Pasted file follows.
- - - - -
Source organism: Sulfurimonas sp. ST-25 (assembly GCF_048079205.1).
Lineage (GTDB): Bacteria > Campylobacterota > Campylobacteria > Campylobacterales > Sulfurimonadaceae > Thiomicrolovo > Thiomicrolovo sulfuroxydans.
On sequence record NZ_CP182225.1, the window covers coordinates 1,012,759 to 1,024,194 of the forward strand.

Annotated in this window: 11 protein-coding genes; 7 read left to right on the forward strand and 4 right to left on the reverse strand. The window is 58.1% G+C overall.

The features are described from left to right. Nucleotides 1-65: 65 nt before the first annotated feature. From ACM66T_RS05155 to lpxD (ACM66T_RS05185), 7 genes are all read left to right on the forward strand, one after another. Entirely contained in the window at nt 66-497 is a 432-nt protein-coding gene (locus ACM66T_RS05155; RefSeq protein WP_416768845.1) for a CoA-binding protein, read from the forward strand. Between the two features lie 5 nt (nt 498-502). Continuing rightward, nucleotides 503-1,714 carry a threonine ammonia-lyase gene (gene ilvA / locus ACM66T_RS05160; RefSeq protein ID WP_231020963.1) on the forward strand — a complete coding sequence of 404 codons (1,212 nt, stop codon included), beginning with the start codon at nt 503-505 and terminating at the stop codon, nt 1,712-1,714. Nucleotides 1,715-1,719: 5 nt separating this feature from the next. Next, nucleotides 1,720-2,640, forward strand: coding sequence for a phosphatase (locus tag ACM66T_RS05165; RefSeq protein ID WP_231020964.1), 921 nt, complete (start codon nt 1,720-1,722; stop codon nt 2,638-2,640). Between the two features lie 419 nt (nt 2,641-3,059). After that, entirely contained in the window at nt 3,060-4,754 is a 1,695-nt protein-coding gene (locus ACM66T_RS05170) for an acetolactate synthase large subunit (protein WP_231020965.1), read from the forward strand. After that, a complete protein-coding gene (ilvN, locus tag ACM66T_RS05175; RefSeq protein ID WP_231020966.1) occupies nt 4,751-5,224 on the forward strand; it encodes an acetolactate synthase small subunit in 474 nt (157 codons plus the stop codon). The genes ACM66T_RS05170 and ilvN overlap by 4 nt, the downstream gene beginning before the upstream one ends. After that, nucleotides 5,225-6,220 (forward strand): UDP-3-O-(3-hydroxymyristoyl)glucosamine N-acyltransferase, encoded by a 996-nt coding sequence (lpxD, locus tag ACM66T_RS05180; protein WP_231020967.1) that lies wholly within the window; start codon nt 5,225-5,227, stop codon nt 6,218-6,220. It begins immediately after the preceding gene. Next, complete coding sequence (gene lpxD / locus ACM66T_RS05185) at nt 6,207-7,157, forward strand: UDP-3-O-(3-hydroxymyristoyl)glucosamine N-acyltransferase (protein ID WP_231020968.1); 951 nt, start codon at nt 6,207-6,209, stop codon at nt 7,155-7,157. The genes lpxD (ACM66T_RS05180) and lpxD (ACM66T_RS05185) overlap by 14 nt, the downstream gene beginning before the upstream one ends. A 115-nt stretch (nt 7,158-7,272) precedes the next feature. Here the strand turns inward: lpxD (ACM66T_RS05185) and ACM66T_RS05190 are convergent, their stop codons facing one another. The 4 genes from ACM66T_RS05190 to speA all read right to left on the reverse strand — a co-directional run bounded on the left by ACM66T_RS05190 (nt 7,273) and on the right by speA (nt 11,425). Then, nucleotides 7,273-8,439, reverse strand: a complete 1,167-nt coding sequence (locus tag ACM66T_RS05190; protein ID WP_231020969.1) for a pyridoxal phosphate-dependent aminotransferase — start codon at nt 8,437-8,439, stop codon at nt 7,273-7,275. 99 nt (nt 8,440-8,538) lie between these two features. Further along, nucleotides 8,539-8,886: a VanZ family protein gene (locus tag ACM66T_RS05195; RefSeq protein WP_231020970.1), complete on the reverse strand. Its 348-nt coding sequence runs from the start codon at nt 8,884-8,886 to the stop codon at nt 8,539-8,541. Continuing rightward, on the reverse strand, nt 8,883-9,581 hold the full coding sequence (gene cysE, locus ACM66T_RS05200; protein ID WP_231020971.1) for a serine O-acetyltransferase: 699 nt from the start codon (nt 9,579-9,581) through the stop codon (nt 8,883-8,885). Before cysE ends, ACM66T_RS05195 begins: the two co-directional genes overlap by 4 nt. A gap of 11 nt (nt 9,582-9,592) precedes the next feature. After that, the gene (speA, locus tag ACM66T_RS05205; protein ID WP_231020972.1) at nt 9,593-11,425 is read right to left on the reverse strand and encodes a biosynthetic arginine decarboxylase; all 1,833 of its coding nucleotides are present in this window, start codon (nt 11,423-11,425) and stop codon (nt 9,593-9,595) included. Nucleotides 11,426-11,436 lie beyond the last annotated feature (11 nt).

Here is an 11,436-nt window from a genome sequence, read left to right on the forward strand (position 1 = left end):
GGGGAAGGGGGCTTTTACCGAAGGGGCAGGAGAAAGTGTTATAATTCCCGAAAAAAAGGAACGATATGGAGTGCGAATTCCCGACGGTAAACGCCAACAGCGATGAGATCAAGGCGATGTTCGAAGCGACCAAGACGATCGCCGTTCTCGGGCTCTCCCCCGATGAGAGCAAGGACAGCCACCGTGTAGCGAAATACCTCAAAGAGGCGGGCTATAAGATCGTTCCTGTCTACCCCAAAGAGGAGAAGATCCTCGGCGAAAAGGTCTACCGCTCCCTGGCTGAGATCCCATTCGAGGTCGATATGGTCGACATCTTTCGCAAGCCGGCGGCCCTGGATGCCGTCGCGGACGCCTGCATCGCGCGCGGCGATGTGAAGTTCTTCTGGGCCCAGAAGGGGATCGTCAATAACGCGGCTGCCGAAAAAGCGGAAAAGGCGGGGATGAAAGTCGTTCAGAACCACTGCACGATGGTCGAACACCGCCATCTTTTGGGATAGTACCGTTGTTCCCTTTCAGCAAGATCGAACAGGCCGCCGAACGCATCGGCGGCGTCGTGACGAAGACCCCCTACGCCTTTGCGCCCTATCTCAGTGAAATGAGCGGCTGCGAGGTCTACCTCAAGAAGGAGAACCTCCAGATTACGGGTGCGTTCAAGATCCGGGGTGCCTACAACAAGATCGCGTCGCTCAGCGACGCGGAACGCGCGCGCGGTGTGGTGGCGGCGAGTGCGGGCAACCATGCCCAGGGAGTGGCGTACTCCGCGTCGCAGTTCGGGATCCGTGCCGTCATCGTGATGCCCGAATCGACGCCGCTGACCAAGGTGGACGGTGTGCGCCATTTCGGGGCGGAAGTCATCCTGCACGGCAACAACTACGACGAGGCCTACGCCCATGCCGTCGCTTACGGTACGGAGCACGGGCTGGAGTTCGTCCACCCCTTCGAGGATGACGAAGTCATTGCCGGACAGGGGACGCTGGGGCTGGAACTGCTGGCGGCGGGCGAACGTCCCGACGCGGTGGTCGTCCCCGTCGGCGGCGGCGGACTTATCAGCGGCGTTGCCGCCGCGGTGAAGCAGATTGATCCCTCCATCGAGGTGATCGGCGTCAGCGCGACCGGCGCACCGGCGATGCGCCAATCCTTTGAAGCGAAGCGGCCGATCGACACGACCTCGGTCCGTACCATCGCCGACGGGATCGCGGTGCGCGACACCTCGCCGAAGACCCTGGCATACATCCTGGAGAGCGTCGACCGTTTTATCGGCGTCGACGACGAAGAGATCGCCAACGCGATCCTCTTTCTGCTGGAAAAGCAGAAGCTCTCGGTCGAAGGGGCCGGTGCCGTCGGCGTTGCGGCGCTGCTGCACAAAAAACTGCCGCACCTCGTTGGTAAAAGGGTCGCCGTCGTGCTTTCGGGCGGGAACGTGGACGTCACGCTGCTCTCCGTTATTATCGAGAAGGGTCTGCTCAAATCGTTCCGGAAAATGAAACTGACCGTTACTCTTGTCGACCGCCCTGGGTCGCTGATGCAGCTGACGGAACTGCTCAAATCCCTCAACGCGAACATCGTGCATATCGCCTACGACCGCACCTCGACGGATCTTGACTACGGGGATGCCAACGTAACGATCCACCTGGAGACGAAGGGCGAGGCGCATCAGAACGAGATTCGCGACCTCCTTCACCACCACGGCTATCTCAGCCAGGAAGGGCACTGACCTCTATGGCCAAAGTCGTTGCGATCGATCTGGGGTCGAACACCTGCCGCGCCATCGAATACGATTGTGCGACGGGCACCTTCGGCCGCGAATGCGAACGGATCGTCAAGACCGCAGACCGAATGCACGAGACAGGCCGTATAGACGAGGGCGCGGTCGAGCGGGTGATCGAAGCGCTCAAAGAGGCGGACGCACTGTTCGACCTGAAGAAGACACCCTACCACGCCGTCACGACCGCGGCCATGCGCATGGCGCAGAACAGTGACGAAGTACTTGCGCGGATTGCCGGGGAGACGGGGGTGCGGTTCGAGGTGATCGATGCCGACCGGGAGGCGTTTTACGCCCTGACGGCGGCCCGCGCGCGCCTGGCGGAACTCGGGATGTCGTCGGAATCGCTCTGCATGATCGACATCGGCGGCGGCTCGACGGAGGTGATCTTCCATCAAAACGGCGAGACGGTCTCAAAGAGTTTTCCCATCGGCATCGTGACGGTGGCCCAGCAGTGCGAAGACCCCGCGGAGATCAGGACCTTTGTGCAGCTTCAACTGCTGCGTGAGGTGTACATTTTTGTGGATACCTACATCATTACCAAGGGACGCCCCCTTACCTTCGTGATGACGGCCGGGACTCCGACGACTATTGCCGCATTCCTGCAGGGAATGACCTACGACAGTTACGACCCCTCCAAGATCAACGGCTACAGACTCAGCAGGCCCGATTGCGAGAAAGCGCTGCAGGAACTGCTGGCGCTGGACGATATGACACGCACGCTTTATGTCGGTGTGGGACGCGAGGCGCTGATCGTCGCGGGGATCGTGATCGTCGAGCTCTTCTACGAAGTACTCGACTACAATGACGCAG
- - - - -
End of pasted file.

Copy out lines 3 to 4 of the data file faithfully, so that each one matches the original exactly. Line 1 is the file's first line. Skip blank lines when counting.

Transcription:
On sequence record NZ_CP182225.1, the window covers coordinates 1,012,759 to 1,024,194 of the forward strand.

Annotated in this window: 11 protein-coding genes; 7 read left to right on the forward strand and 4 right to left on the reverse strand. The window is 58.1% G+C overall.